\As he drifted off to sleep, he heard Dan's voice echo with the traditional, “My, someone has cleaned my office! What a surprise!” There were traditions about how to respond to housekeeping. Oliver rolled over. Dan wasn't about to mess up a good thing.

Around a week later, someone new was hired to replace Deke. Deke's station became tidy and methodically arranged without Oliver's assistance. Oliver ran a feather duster over over the desk lightly. He appreciated a like mind, not only in aesthetic. There was a book of poetry tucked away by the Chilton's Manual. Oliver already liked this guy.

Oliver opened up the volume of poetry of Robert Browning. One of his favorites was “My Last Duchess.” Oliver could feel the arrogance of the speaker and the tragedy of the duchess. He leafed through the book. An hour had passed before he realized it. Oliver shook the wool out of his head. He needed to get busy.

All the lockers were closed and padlocked except the new occupant's, who probably didn't have a lock yet. While he straightened and dusted, Oliver reflected on Robert Browning.

After finishing the decorative magazine arranging, Oliver turned on the computer in Dan's office. A few mouse clicks later, the printer was happily cranking out Sonnets of the Portuguese.  A welcome present. He scribbled a note at the top of the page, and leaned it against the front of the new person's locker.

Oliver slept through most of the day. However, he picked up the conversation as he laid in bed because he heard himself mentioned. He put his arms under his head and listened.

“Who's Oliver?” said a woman's voice. Oliver stretched. His shoulders popped. He climbed slowly to the foot of his bed to hear better.

“Well,” said Dan, in the honey tones he usually used to break it to a customer that a mechanic had discovered an unfortunate and expensive complication, “Oliver works here.”

“Yeah? How come I haven't met him yet?” asked the woman.

“You probably won't,” said Dan. Dan's voice drifted off into the usual explanation.   “This is going to be hard to believe, but—.”

It took some amount of time for the fact that the new mechanic was a woman to permeate Oliver's brain, and he'd just given her Sonnets from the Portuguese.  

She left him a note the next night thanking him for the sonnets and asking him for other recommendations. She had enjoyed poetry ever since she had taken classes at the community college before she became a mechanic. Her name was Roxanne. Like in Cyrano, she joked.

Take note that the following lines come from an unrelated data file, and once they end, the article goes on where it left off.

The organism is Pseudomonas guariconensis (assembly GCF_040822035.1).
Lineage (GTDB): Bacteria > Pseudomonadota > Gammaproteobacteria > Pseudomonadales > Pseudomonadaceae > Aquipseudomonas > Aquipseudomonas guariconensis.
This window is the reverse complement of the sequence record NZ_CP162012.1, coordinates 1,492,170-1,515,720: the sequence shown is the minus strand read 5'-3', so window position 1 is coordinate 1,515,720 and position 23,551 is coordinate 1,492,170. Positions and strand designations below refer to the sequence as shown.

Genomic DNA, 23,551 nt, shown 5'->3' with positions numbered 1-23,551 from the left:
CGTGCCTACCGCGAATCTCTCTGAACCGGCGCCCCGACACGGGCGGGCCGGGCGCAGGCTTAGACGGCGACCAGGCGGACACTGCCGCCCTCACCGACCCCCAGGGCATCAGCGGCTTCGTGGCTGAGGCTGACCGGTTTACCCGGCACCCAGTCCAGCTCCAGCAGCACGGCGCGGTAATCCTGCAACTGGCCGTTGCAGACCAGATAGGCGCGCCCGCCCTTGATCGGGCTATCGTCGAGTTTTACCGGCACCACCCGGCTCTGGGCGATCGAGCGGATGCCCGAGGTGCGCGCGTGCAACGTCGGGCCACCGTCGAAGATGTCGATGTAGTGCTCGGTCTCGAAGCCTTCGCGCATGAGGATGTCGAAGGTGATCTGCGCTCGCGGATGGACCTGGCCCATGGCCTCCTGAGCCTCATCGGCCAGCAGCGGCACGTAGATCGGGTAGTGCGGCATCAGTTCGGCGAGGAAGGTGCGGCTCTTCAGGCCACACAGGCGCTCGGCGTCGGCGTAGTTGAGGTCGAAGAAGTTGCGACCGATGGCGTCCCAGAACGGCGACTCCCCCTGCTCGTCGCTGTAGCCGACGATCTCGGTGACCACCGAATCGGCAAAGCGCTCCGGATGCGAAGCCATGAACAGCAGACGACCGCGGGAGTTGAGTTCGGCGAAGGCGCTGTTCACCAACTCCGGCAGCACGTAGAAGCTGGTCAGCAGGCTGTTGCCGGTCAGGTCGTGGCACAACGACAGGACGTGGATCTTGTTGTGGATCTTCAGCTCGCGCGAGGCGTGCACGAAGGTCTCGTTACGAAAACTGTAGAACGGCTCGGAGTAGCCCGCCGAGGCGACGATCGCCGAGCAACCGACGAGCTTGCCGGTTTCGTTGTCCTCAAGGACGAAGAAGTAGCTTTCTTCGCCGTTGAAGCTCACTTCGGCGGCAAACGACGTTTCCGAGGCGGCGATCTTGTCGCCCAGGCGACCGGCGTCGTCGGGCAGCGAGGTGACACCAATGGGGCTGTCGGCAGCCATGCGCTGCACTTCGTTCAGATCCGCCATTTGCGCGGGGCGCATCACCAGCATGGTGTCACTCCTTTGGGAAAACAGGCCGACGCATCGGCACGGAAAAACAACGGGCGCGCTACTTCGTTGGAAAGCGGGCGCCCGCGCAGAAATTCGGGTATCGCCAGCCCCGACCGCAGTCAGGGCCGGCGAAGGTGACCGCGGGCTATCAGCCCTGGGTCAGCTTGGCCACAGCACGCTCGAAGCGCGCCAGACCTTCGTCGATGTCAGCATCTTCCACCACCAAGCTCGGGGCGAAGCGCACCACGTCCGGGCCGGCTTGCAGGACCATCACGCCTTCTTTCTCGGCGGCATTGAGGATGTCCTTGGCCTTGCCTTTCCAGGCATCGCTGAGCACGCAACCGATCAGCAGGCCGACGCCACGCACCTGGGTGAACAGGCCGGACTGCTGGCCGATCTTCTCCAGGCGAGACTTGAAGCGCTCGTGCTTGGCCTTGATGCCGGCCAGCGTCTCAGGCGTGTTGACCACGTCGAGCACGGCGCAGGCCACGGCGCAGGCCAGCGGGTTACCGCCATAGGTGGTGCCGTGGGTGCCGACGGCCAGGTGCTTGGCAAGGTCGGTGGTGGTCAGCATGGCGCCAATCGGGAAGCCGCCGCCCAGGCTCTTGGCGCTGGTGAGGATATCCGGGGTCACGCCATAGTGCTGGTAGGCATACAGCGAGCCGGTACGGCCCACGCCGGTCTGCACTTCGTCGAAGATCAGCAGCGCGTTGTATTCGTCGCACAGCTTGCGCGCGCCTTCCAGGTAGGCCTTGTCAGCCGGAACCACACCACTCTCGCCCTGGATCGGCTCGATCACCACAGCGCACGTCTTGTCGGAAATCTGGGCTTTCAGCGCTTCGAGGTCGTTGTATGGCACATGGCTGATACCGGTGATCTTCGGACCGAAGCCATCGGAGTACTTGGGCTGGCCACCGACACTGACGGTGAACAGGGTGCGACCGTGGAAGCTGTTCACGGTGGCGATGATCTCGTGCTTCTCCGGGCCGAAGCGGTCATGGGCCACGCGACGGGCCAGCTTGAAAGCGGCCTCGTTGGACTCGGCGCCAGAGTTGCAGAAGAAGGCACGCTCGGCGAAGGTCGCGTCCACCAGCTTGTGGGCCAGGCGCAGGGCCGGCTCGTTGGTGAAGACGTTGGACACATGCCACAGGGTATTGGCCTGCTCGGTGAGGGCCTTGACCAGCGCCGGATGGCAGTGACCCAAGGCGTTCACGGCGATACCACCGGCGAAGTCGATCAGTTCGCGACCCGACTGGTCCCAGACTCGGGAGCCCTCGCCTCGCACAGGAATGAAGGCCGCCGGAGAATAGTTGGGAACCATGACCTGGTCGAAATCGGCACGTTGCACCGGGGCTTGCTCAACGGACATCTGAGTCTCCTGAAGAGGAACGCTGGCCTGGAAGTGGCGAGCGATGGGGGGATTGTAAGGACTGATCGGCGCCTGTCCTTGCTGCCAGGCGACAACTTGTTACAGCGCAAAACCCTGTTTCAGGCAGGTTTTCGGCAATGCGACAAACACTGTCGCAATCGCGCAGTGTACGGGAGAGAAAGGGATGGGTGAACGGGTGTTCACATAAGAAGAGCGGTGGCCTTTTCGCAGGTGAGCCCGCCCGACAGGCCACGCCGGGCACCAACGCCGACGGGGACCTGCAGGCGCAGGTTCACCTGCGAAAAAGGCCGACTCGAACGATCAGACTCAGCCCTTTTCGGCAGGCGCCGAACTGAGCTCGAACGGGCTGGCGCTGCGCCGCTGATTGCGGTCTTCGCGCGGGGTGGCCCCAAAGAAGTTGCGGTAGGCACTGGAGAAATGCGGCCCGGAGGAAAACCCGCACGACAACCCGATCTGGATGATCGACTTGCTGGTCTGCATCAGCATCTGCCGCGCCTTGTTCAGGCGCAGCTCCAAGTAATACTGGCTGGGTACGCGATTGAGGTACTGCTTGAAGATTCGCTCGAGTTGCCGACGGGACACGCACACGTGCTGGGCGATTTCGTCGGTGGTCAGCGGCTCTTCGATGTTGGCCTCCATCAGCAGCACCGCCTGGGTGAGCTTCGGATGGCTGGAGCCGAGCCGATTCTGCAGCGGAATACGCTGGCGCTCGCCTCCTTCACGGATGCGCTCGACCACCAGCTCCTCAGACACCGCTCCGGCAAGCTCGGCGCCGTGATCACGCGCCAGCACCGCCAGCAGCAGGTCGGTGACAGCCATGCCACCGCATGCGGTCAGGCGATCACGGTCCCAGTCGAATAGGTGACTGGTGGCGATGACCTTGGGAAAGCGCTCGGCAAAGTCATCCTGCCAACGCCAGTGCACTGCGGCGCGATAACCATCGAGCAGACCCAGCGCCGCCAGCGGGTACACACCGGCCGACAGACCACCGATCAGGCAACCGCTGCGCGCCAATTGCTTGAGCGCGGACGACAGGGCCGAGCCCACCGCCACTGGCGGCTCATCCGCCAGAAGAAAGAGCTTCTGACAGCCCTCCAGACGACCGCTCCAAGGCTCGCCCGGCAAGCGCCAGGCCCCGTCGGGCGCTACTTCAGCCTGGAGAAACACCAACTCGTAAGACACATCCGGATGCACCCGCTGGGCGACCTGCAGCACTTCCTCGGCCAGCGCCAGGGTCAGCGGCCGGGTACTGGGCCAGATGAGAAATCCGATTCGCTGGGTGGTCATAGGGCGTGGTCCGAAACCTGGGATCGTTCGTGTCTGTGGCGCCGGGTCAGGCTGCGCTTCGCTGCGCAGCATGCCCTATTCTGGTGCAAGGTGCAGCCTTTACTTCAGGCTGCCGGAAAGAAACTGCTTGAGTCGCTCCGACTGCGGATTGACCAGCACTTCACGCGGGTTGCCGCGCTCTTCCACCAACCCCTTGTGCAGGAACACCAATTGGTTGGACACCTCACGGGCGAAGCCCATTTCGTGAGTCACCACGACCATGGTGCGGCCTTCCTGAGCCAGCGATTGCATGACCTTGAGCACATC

The thank you note was attached to a small book called The Little Prince. Oliver lips narrowed. Well, what could you expect? At first, he had been nervous that she might have misunderstood him about the Sonnets, but she hadn't misunderstood him at all. Little prince? Hah, hah.

As he read the book, Oliver lost track of time again. He was surprised when a tear dotted the page. He swallowed. She wasn't making fun of him at all. One quote from the fox echoed in his imagination. “Here is my secret. It’s quite simple: One sees clearly only with the heart.”

Another absent-minded sweep around the shop, the music sad and slow, and Oliver thought he should give Roxanne something that he loved. The printer hummed out several Marcel Prousts. He tidied the stack of paper and placed it front and center on the workbench, with Saint Exupery and a thank you sticky on top. Oliver walked away, but returned to the desk. The poems weren't enough. He wrote, thanking her for the book, and the experience of the book, and how it made him feel. The door to the shop was opening when he hurried to his bedroom, and even though he'd worked hard, he had trouble falling asleep.

The next night, Oliver found a note from her right next to a whole grain bagel by her ratchet set. Roxanne had underlined in “Regrets, Reveries, Changing Skies” the following: “Let us be grateful to people who make us happy; they are the charming gardeners who make our souls blossom.” She had left some of the sonnets of Shakespeare. He read them thoughtfully while distractedly eating the bagel. Later, he made sure to pick up every flake of oatmeal that had fallen on the concrete floor.

Among the sonnets, Roxanne had starred “Sonnet 108.” Oliver circled the first line: “What's in the brain that ink may character/Which hath not figured to thee my true spirit?” It was a good line, the line of two people feeling each other out. Even though the sonnets were about love, Shakespeare examined other attributes of the soul. That night, Oliver left “Endymion” and “Adonais.” Those poems would be something for her to chew on.

Roxanne took her time with the longer poems. While Roxanne was reading “Endymion,” she lobbed ee cummings at Oliver. Oliver had never read cummings. His favorite poem was “as freedom is a breakfast food.” Roxanne had a sense of humor as well as a soul touched by words.  

During the next two days, she taped a transcribed version of Sandburg's “Fog” in Dan's office on the vinyl chair, and “Dream Girl” to the small pink broom. Oliver hummed as he swung from the rope ladder, cleaning the lockers. It was almost as though she knew about the late night dancing. “Yet,” said Sandburg, “You may not come, O girl of a dream/We may but pass as the world goes by/And take from a look of eyes into eyes,/ A film of hope and a memoried day.”

When Roxanne finished Shelly's tribute to Keats, Roxanne confessed that she was amused at how hokey “Adonais” was at the beginning. She understood Shelly's comments about Keats, how he was fleeting, shining like a star, and that made life and death all the more important. Oliver wrote back that he too thought Shelly was overwrought.

There was a mutual volley of Byron. Oliver gave her Childe Harold. She offered him “She Walks in Beauty.” They shuttlecocked comments about Ginsberg and Ferlinghetti. The stack of poetry in his room was becoming a library Oliver was proud of, much of it printed paper that he could keep for his own.